ORCID icon "This ORCID iD identifies the author of this article:" 0000-0002-1523-3937
  2. Alan Bergland

    Department of Biology, University of Virginia, Charlottesville, United States
    For correspondence
    aob2x@virginia.edu
    Competing interests
    The authors declare that no competing interests exist.
    ORCID icon "This ORCID iD identifies the author of this article:" 0000-0001-7145-7575
  3. Ryan W Taylor

    Department of Biology, Stanford University, Stanford, United States
    Competing interests
    The authors declare that no competing interests exist.
    ORCID icon "This ORCID iD identifies the author of this article:" 0000-0002-9003-6378
  4. Susanne Tilk

    Department of Biology, Stanford University, Stanford, United States
    Competing interests
    The authors declare that no competing interests exist.
    ORCID icon "This ORCID iD identifies the author of this article:" 0000-0002-9156-9360
  5. Emily Behrman

    Dept. of Biology, University of Pennsylvania, Philadelphia, United States
    Competing interests
    The authors declare that no competing interests exist.
    ORCID icon "This ORCID iD identifies the author of this article:" 0000-0002-2472-9635
  6. Kelly Dyer

    University of Georgia, Athens, United States
    Competing interests
    The authors declare that no competing interests exist.
  7. Daniel K Fabian

    Centre for Pathogen Evolution, University of Cambridge, Cambridge, United Kingdom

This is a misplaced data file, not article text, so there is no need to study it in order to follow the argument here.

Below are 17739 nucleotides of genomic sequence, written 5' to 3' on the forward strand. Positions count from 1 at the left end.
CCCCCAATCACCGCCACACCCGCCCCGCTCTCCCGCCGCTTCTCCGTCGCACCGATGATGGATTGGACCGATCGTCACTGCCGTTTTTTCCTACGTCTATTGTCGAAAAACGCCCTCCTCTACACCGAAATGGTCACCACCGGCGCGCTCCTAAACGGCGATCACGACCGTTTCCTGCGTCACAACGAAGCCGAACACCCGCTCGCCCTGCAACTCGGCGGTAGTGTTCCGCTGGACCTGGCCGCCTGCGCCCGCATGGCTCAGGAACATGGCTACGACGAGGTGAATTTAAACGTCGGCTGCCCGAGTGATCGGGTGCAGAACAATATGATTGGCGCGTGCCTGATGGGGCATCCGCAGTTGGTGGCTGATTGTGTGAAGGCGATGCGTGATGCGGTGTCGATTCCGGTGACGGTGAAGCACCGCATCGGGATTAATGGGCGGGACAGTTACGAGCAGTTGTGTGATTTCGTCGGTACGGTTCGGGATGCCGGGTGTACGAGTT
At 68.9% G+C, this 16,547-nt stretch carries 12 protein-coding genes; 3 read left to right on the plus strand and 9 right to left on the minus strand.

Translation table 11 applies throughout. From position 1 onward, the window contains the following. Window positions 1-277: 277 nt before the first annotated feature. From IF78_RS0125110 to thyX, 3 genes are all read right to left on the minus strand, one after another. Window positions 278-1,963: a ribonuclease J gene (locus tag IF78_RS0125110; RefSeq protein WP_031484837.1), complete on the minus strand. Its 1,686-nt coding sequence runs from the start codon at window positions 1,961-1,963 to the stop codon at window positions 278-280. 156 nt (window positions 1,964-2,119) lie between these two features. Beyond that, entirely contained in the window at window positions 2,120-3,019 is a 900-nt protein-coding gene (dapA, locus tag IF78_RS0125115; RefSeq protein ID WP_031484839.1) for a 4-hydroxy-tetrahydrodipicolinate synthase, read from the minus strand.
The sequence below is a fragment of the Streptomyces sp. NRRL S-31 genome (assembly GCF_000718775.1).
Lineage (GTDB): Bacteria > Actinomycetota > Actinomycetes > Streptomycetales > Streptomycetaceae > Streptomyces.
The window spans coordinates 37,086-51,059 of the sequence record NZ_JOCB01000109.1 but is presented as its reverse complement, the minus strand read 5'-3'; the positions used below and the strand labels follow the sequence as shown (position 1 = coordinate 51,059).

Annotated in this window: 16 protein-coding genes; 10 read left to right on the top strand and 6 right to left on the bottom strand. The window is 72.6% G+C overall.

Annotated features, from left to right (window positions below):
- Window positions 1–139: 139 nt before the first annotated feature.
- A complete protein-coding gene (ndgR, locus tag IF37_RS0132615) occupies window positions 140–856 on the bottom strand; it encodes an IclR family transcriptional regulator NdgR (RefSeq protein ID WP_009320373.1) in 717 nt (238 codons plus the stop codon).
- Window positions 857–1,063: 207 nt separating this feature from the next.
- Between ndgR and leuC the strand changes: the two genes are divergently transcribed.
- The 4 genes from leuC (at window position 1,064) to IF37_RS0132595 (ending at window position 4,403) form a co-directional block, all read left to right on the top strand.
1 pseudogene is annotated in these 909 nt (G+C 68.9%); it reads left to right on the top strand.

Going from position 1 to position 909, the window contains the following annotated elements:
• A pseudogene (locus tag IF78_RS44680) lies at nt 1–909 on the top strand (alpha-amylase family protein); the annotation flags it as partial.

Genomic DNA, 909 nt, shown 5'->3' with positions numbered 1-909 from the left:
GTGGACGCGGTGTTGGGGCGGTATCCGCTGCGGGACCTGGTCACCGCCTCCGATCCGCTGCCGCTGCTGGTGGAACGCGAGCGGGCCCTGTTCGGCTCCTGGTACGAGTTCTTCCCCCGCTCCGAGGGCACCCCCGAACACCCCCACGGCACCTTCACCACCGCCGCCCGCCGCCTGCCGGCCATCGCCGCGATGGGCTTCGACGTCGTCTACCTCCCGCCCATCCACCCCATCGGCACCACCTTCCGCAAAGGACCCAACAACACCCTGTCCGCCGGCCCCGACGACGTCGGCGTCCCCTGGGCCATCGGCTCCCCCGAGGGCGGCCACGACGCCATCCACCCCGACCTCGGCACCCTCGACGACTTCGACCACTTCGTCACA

Competing interests
    The authors declare that no competing interests exist.
  8. Thomas Flatt

    Department of Biology, University of Fribourg, Fribourg, Switzerland
    Competing interests
    The authors declare that no competing interests exist.
    ORCID icon "This ORCID iD identifies the author of this article:" 0000-0002-5990-1503
  9. Josefa González

    Institute of Evolutionary Biology, CSIC- Universitat Pompeu Fabra, Barcelona, Spain
    Competing interests
    The authors declare that no competing interests exist.
  10. Talia L Karasov

    Department of Biology, University of Utah, Salt Lake City, United States
    Competing interests
    The authors declare that no competing interests exist.
  11. Bernard Y Kim

    Department of Biology, Stanford University, Stanford, United States
    Competing interests
    The authors declare that no competing interests exist.
    ORCID icon "This ORCID iD identifies the author of this article:" 0000-0002-5025-1292
  12. Iryna Kozeretska

    General and Medical Genetics Dept, Taras Shevchenko National Univ Kyiv, Kyiv, Ukraine
    Competing interests
    The authors declare that no competing interests exist.
  13. Brian P Lazzaro

    Department of Entomology, Cornell University, Ithaca, United States
    Competing interests
    The authors declare that no competing interests exist.
  14. Thomas Merritt

    Department of Chemistry & Biochemistry, Laurentian University, Sudbury, Canada
    Competing interests
    The authors declare that no competing interests exist.
    ORCID icon "This ORCID iD identifies the author of this article:" 0000-0002-4795-7534
  15. John E Pool

    Laboratory of Genetics, University of Wisconsin-Madison, Madison, United States
    Competing interests
    The authors declare that no competing interests exist.
  16. Katherine O'Brien

    Department of Biology, University of Pennsylvania, Columbus, United States
    Competing interests